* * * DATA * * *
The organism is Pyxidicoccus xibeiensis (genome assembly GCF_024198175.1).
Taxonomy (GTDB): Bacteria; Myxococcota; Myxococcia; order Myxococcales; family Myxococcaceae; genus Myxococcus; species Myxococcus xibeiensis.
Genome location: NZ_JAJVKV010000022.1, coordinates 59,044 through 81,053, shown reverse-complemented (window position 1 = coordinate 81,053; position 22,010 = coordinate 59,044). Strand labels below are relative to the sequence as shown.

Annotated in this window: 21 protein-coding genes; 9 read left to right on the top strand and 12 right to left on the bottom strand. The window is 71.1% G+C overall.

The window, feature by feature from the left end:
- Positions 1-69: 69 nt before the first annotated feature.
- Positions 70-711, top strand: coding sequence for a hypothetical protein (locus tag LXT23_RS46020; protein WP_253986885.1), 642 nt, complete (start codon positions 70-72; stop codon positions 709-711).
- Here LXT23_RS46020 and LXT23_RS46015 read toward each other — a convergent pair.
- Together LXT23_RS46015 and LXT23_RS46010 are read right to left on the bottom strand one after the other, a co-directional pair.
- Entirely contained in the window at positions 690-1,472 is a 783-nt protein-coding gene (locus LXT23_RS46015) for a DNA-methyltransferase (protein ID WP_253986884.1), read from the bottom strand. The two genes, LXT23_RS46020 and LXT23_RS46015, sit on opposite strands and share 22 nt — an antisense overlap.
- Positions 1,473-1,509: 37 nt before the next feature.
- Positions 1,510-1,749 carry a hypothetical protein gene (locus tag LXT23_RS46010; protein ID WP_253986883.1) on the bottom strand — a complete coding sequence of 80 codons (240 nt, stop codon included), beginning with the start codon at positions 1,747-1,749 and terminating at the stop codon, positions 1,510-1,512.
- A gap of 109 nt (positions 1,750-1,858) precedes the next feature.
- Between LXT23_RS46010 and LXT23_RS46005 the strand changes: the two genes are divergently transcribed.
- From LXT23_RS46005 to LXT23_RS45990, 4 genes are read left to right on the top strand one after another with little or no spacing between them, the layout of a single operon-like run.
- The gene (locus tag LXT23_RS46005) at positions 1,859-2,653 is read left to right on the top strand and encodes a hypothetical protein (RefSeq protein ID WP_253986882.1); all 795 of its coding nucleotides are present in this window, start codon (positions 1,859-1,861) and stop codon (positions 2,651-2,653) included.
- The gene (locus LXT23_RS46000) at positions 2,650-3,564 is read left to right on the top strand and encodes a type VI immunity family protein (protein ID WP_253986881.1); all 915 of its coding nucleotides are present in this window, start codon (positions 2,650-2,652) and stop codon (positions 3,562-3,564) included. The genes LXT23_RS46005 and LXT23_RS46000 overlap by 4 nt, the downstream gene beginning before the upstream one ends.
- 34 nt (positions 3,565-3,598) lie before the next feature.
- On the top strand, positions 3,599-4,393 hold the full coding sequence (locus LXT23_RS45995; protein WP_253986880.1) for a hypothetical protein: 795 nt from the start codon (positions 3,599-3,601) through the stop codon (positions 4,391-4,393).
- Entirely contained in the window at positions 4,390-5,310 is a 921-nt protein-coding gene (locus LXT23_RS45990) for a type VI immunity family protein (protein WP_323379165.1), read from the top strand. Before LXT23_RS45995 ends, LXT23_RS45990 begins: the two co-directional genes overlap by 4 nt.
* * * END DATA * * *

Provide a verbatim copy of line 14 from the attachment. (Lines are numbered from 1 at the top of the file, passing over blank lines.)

- Between LXT23_RS46010 and LXT23_RS46005 the strand changes: the two genes are divergently transcribed.